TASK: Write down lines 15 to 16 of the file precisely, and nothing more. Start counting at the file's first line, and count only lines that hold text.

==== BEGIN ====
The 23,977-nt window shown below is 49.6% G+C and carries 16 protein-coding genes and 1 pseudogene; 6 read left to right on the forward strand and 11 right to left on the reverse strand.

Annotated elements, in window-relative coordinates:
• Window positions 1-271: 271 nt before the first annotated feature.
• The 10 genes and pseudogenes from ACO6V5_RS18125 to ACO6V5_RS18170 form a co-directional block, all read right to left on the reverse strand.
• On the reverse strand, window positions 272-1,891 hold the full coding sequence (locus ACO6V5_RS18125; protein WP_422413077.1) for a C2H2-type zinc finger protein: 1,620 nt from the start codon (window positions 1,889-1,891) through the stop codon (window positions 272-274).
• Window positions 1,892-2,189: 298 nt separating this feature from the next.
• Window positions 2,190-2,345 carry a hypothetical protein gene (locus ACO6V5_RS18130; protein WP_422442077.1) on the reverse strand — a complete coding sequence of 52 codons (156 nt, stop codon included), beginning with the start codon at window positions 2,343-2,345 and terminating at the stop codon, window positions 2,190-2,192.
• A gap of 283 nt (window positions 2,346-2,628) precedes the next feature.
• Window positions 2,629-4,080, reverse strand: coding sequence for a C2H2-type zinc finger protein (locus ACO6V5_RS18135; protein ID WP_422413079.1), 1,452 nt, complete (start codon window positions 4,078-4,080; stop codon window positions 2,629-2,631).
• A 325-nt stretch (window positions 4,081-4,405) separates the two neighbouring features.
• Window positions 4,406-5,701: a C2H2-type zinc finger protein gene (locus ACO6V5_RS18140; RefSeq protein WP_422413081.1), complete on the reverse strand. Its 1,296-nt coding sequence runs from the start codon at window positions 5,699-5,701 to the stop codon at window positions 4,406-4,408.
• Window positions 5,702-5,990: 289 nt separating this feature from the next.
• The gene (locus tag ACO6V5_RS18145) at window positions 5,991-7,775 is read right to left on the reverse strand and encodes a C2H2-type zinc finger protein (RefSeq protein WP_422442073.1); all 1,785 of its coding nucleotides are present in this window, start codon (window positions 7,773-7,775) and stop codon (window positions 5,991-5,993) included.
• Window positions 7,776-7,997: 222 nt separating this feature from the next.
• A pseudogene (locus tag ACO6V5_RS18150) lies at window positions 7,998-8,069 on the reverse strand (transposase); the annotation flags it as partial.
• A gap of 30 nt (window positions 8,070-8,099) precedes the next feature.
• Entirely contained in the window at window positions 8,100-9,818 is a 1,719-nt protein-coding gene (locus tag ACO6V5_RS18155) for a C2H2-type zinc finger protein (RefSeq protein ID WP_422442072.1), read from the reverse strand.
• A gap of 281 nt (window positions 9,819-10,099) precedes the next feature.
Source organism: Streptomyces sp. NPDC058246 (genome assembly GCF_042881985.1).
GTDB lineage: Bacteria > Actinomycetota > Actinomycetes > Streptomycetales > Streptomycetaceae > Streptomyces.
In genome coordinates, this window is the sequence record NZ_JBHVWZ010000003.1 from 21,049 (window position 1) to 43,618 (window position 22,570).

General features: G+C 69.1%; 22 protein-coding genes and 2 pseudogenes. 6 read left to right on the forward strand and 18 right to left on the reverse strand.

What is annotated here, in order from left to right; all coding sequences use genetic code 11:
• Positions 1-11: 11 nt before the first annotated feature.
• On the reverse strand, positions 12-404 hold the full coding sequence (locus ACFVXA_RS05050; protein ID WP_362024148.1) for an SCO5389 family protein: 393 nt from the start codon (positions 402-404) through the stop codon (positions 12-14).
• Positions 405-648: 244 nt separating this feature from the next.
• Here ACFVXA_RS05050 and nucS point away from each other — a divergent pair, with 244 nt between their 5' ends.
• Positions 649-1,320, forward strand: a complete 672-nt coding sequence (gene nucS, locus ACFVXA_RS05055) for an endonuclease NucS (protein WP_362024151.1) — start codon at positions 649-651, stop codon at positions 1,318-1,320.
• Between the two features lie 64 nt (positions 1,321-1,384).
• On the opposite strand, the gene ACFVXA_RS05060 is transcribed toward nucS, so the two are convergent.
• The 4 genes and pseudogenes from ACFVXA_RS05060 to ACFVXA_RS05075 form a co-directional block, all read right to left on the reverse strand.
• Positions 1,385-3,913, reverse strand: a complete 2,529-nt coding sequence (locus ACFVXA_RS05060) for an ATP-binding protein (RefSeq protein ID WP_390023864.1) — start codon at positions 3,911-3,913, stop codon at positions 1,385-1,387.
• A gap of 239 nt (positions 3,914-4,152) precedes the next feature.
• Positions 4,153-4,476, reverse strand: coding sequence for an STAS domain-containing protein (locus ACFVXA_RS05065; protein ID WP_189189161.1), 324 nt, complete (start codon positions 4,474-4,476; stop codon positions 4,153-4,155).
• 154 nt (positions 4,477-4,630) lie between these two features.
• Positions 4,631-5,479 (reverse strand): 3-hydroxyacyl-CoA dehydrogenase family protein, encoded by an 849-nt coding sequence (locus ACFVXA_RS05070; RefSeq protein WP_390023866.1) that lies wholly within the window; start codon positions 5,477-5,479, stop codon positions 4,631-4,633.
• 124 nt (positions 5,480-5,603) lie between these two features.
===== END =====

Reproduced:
• A pseudogene (locus tag ACO6V5_RS18150) lies at window positions 7,998-8,069 on the reverse strand (transposase); the annotation flags it as partial.
• A gap of 30 nt (window positions 8,070-8,099) precedes the next feature.